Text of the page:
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Private debt could be deducted from stimulus payments

Stimulus Checks
Posted at 9:34 AM, Mar 12, 2021
and last updated 2021-03-12 09:34:53-05

More help is on the way in the form of checks for Americans.

The latest COVID-19 relief bill means many people will get somewhere between $1,400 and $5,600, depending on how much they make and the number of children in the home.

There’s also an important change– all dependents, including college students and disabled family members, are eligible for the additional payment.

While the income threshold is lower, about 90% of households are still eligible for the money.

“Which may incentivize some folks to adjust their income in 2021 because you are going to have that opportunity to claim a credit on your next tax return if you receive a partial payment or no payment because you have too much income,” said Garrett Watson, Senior Policy Analyst at the Tax Foundation.

If you're not getting a check now, but you're close to the income cutoff, you could contribute more to an IRA or 401K to drop your adjusted income and then get the payment when you file your 2021 taxes.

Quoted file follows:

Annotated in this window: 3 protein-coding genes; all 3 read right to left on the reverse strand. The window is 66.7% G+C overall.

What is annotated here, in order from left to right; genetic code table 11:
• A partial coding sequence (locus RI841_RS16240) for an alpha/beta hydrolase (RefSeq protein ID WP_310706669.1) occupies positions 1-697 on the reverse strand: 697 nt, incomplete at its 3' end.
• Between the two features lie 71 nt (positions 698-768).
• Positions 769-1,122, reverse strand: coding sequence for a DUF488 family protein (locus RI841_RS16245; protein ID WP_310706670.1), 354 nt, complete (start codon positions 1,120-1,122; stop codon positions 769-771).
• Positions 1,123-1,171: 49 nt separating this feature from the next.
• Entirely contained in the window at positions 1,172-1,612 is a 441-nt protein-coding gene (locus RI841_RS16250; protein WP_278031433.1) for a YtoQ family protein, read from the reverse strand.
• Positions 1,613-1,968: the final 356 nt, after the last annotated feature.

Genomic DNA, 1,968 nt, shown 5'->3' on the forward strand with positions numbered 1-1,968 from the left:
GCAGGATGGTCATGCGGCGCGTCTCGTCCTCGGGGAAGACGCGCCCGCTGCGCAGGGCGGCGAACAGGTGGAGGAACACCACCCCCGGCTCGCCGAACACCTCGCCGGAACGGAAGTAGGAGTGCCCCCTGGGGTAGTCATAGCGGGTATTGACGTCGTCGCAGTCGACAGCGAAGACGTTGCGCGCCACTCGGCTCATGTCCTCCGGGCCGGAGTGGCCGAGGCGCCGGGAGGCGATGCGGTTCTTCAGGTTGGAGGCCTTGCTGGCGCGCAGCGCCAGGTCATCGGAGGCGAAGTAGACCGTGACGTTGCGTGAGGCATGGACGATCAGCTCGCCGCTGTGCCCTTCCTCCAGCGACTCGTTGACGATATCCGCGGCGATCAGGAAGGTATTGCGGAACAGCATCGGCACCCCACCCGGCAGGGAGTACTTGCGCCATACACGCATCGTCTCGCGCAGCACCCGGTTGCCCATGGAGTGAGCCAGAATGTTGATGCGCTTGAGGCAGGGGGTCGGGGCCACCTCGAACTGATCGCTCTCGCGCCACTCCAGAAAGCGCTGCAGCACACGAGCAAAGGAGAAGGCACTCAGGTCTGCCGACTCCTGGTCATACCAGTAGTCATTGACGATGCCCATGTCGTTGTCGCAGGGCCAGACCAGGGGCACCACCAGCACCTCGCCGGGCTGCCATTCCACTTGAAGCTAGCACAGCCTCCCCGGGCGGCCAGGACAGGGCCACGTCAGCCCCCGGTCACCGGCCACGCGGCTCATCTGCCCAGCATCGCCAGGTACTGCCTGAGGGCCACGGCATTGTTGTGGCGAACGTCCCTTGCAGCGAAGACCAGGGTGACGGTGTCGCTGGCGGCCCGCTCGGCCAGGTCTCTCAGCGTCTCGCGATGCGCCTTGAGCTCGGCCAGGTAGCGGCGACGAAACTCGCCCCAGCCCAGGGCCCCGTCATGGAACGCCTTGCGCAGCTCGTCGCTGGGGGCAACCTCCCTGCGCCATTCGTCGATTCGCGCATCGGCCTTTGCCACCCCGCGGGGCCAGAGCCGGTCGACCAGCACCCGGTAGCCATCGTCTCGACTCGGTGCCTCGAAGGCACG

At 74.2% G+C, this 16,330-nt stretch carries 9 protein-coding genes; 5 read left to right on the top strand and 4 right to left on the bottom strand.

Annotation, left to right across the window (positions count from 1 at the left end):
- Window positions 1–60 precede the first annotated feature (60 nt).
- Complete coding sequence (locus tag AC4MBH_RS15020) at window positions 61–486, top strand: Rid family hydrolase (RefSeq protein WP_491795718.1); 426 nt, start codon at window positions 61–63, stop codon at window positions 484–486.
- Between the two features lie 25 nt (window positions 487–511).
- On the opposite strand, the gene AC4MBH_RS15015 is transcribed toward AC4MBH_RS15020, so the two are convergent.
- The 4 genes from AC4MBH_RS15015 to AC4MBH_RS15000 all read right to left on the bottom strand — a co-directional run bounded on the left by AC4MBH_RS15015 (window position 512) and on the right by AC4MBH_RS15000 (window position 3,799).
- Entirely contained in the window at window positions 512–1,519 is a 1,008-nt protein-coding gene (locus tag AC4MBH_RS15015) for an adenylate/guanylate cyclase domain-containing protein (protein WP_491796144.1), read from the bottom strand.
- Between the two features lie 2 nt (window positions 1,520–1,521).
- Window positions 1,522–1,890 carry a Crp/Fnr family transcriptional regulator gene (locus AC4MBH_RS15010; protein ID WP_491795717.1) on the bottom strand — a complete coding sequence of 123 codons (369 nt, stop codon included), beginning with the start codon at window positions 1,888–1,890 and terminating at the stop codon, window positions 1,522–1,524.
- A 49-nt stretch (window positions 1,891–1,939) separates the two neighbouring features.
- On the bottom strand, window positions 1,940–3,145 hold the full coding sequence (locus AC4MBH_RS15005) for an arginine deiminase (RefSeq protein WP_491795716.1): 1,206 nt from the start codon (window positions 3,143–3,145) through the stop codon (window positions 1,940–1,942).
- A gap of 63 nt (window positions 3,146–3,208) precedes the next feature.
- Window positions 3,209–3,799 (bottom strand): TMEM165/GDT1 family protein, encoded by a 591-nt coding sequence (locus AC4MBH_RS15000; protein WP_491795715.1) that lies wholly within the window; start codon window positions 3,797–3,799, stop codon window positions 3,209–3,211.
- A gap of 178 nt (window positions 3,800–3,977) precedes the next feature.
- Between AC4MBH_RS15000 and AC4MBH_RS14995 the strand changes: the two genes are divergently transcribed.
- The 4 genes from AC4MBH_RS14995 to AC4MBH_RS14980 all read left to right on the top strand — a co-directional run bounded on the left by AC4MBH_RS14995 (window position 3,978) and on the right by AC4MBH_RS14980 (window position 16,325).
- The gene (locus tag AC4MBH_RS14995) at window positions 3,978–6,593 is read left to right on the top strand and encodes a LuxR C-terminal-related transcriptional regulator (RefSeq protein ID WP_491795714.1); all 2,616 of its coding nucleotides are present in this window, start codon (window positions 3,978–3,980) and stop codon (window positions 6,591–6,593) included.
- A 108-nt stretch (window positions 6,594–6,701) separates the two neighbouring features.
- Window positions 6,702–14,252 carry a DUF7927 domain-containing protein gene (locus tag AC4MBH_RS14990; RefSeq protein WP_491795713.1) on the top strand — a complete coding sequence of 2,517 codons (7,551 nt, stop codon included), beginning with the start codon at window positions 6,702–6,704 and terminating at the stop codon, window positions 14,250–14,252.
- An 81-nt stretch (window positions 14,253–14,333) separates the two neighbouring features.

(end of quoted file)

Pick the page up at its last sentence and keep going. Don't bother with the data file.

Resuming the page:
Another big change in the third stimulus payment deals with debt. Again, no back taxes, child support or other government debt will be deducted, but private debt could be. That would affect people who have a judgment against them for some unpaid debt and the creditor has access to the bank information where the stimulus money is going.

“So, that is one thing for folks to take a look at and keep an eye out when they are thinking about where this payment might be going, especially if you have it in direct deposit to an account that might be being looked at by creditors,” said Watson.

Banks could also deduct any overdraft fees from stimulus money. Many waived them in December. You'll want to check with your bank.

Separate from the stimulus payments, a different part of the bill increased the child tax credit for next year to 3,000 or $3,600, depending on how old the child is.

The IRS will essentially start loaning the money this year in the form of monthly payments.

The system will be a lot more complicated and require more information from people in advance about what they may qualify for.

“One risk here is that households end up having incorrect information or estimate these various factors incorrectly and get an overpayment and end up having a surprise tax bill during the next tax season, because they got too much of an advance payment,” said Watson.

There are only limited protections for families who make errors and get too much money. So, it could be worth waiting until next tax season to see if you qualify.